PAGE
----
Missing gender difference’s relevance

By Nicole Dionne

There is a brand of rhetoric within feminism that I find incredibly troubling. It is one that embraces dichotomy, reinforces old myths about gender identity and runs counter to common goals of feminist movements. An example of this sort of rhetoric is Eve Ensler’s ‘girl cell’ monologue presented at tedtalks, India in November 2009. Ensler describes the ‘girl cell,’ which amounts to an embodiment of feminine stereotypes. She argues that everyone has a girl cell within them and that it is integral to the survival of humankind that we foster and express our girl cells. Ensler’s view– while certainly dramatic and biologically perplexing– is not an isolated or fringe one within feminism. Well-meaning feminists I’ve spoken to, both on campus and through my regular internet haunts, feel particularly invested in incorporating ‘feminist principles’ into current institutions or doing away with those institutions altogether to invent new ones based on these principles. Like Ensler’s girl cell, feminist principles are ideas, attributes and traits that have been historically prescribed to those of us born with ovaries. Institutions, organizations and any other collection of humans or their endeavours that do not embody these traits are seen as sexist, perpetuating patriarchy or misogynistic.

If the irony of this viewpoint doesn’t immediately make your head explode, let me lay it down for you. Women are a diverse group of people with a multitude of personalities, values and aspirations. Reinforcing a feminine/masculine dichotomy of traits and principles alienates women who don’t conform to attributes traditionally seen as feminine. It is not empowering to reinforce stereotypes that limit the bounds of what it means to be a woman. Furthermore, accepting this idea negatively impacts non-gender-normative individuals by perpetuating myths of gender dichotomy and determinism. The truth is that gender itself is culturally constructed. There are no traits or attributes that are inherent or instinctive to women over men or vice versa. Cross-cultural analysis has shown that even the idea that there are only two genders and that they align with biological traits is not a universal or pervasive view. Classification of what constitutes as feminine is culturally defined and not a reflection of true human condition.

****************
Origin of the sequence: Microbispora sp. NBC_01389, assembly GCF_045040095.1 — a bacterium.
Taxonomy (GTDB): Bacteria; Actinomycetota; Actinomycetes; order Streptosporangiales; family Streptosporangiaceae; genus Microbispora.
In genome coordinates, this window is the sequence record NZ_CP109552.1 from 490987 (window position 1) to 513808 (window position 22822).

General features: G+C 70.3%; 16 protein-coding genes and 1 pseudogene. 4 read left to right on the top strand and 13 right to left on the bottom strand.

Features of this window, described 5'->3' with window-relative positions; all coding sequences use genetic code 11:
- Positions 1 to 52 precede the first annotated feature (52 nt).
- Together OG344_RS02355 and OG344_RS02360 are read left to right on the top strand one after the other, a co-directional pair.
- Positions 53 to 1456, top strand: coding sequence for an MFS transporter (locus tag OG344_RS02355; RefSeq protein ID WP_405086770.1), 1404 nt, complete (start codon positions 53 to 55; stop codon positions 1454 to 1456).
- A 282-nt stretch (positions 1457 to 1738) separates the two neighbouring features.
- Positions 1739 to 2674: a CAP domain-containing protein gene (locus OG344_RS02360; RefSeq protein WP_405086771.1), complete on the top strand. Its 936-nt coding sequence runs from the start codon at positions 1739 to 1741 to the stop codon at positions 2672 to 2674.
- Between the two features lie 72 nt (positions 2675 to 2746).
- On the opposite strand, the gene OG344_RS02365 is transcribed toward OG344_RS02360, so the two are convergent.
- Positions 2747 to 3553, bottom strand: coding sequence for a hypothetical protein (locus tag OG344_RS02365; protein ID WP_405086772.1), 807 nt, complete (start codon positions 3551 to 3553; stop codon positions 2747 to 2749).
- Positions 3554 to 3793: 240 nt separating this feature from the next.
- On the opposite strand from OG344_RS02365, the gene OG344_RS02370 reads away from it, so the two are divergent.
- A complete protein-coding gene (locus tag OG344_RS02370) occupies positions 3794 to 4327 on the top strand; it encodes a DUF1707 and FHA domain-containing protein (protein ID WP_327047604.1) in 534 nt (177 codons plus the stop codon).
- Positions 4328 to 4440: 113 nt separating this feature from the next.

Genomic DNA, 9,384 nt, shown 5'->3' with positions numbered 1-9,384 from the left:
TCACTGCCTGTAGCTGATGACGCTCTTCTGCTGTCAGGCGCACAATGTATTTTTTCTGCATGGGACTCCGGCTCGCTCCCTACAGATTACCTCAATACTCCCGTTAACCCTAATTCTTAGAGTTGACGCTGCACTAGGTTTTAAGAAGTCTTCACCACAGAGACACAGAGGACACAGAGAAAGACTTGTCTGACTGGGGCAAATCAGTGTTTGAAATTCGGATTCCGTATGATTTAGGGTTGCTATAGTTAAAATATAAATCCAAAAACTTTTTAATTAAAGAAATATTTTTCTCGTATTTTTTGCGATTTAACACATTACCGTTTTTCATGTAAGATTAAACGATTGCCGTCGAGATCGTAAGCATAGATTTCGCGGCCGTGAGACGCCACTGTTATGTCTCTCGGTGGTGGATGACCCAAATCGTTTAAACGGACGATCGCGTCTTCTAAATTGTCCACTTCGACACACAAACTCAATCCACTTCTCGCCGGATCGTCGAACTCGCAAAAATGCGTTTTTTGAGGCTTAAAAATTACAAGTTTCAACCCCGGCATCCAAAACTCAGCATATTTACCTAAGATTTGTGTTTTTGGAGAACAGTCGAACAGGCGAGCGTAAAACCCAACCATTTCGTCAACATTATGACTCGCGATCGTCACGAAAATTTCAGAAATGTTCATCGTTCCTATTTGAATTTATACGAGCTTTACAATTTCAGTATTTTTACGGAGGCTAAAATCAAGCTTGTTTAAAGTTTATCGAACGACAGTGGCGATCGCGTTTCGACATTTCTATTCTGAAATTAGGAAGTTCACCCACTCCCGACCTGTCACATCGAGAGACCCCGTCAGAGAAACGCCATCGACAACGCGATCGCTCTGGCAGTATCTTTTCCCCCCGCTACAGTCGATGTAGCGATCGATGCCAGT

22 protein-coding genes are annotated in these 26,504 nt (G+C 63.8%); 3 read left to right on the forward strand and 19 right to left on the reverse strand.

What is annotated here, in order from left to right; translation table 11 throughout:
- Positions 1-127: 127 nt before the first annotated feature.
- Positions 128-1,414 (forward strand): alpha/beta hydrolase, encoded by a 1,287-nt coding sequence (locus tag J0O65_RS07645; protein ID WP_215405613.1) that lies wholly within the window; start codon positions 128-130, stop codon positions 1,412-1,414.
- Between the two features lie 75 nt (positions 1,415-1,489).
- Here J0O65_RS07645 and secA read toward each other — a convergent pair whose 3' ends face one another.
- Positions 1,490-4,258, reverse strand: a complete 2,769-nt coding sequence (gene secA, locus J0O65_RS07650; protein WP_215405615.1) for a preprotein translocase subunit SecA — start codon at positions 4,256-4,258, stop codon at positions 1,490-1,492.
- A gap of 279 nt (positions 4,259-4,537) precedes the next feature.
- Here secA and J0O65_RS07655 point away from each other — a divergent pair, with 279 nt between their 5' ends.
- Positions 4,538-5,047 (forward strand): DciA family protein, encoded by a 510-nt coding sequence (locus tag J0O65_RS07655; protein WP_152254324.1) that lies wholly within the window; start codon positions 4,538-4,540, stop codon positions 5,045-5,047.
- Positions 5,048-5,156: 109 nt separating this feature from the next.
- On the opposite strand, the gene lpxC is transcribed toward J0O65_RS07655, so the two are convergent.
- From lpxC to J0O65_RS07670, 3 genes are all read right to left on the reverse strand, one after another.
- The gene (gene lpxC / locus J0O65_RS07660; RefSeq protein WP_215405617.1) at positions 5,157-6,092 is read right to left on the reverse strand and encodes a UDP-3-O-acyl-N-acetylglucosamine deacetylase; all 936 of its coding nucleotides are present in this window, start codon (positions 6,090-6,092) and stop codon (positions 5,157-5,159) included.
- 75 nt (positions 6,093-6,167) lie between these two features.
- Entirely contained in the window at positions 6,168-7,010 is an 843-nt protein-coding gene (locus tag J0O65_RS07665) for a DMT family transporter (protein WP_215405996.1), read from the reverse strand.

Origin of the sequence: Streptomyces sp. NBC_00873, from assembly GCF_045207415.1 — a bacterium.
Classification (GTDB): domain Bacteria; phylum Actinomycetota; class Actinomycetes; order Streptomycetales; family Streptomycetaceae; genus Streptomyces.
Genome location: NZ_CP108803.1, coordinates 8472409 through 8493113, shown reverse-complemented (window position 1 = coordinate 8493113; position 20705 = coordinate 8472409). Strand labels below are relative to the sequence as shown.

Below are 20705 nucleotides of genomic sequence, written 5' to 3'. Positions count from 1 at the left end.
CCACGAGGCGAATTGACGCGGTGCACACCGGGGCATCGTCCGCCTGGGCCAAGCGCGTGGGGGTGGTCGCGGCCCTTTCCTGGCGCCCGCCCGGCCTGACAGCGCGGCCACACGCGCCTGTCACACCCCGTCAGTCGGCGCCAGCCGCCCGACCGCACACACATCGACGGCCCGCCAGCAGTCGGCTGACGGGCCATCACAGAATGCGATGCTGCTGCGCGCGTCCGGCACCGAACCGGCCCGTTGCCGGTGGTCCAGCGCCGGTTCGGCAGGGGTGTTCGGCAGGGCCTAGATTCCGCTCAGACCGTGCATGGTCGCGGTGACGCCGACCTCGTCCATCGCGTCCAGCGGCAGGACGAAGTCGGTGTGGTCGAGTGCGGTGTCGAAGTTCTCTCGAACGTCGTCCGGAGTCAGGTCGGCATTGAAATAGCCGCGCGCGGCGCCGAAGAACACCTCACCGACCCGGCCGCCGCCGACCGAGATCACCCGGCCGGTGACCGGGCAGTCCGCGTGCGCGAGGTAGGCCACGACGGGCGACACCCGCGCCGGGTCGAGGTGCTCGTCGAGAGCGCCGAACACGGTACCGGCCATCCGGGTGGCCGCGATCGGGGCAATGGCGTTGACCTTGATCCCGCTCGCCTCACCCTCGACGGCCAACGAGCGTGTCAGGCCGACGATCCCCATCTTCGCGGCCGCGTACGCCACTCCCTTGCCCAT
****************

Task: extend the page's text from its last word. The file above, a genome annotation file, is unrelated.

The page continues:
Many of these dichotomizing ideas come from well-meaning feminists. What they’re responding to is that historically, within our own culture, attributes that have been categorized as feminine have also been imbued with a negative stigma. Women themselves have been viewed as weaker and lesser, and men who embody feminine traits have been similarly seen as inferior. To some extent, this way of thinking still persists today. Many institutions that currently exist were founded during that period of exclusion. That is what my well-meaning feminists take issue with and are trying to combat.

The way to combat this, however, isn’t to indiscriminately emphasize and extol what has been historically considered feminine. Doing so only reinforces and perpetuates myths of gender dichotomy and determinism, confining women to a particular set of traits. The correct solution is to altogether repeal the gender-charged classification systems applied to personality and attributes. Let’s wipe the slate clean and evaluate these attributes and principles and decide if we want to include them into our institutions on their own merits– not due to their association with an archaic system based on misinformation about gender. After all, before we are ‘masculine’ or ‘feminine’, we are human.

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